PSST – it’s pretty bad on the way back too!
I was one of those caught up in the Sunday Morning Massacre, or at least mass delay, at Dublin Airport. And I only had carry-on luggage.
Today I flew home from Brussels after covering the EU summit. My boarding pass told me that the gate would close at 9.40am.
With the Irish experience fresh in the mind, I set the alarm for 6.15am to ensure I was out the door of the hotel at 7am precisely. Luckily Zaventem Airport is only 20 minutes away by taxi, and my taxi driver was a fellow Arsenal fan. We zoomed there in no time, unlike the Gunners’ end-of-season collapse.
Brussels airport was a breeze – straight through the gates and easily through the security queue in about 10 minutes, which meant I was an over-early fool.
My flight wasn’t even listed. At 8am I looked at an information board which said the gate would be revealed at 9.20am. Turned out it was due to take off at 10.20am.
Coffee and reading Nuala O’Connor’s usefully lengthy novel (420 pages) about Nora Barnacle served to pass the time. None of the travellers around me seemed in the least bit stressed. They shopped or snacked, or glided with guided wheels wherever they were going.
At the appointed hour, I had a relatively easy saunter to gate B32 for the Aer Lingus flight home. All went well, and it was marvellous to relate there were no freaked-out infants in the iron capsule itself. Even more happily, the seat beside my place at the aisle was empty. Perhaps I was on Carlsberg airlines? This was flying as it should be.
That was until I landed at Dublin.
Touchdown had been as heavenly as the day itself as we dropped down from our view of glorious mountains and unparalleled greenery. I texted ‘Landed’ to a colleague at 11.08am.
Then the problems started. We cleared the main runway and stopped. The pilot told us that “because of congestion at the airport” we were waiting for a stand, “which should become available in 15 minutes”. Fifteen minutes!
He further explained that the blocking aircraft was waiting for passengers held up in the departure queues.
At the end of the wait came a further announcement: it was going to be another 10 or 15 minutes. So it would be half an hour after landing to get a chance to disembark.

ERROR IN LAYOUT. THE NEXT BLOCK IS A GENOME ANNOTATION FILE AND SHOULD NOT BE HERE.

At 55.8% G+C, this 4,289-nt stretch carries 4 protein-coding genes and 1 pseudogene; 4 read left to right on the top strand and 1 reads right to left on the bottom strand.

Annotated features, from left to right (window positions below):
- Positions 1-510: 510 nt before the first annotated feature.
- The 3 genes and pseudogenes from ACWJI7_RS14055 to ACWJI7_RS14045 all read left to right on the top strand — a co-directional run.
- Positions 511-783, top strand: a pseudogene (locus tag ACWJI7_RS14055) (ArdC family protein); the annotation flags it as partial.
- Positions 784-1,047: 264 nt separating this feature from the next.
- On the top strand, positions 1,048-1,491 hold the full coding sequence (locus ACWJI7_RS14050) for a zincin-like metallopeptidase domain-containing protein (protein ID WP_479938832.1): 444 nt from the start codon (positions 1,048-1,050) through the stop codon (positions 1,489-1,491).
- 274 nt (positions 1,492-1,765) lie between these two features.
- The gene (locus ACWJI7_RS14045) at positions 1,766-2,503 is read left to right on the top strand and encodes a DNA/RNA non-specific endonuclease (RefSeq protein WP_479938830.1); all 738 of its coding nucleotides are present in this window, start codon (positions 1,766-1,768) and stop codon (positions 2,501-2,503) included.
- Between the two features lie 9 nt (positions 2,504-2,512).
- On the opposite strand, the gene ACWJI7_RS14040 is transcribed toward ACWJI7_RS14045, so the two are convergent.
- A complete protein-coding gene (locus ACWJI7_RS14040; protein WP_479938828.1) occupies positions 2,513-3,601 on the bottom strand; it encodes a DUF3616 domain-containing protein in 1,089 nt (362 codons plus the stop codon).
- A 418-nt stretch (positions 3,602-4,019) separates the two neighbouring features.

In fact, it was fully 40 minutes before our Airbus A320 made the “doors disarmed” announcement. But we were not at a gate with an airbridge. A stand meant just that – a parking space for a jet.
At 11.54am I climbed down steps and onto a bus that would take us to arrivals, fully 46 minutes after landing. The bus took three minutes to wend past other aircraft on the tarmac — St Ibhar, St Dallan, St Ronan, a whole canonisation of aviation — before leaving us to walk the final stretch where it couldn’t go.
I entered the terminal at 12.02pm, and it was relatively plain sailing after that, even if passport-reader machines were misfiring for many.
It was an hour after landingthat I reached arrivals proper – and this with only hand luggage.
Three minutes later I joined the taxi queue and met with Annemie Neyts, a 77-year-old former Belgian MEP who had been on the Brussels flight with her husband, bound for an ALDE Party conference in Ireland.
A decorated politician (Commander of the Order of Leopold, Knight of the Legion of Honour), she was caustic about the Dublin chaos. “They should have foreseen it,” she said. It was bad in Dublin, in Schiphol and in Britain, but nowhere else, she added.
The taxi driver’s verdict? “You were lucky. I had someone who said they landed at 11 o’clock. He got into my car at twenty past one.”
The advice was don’t bring a big suitcase! Buy clothes abroad if need be, and leave them there.
“Cheaper than paying for a bag in the hold anyway,” claimed the cabbie.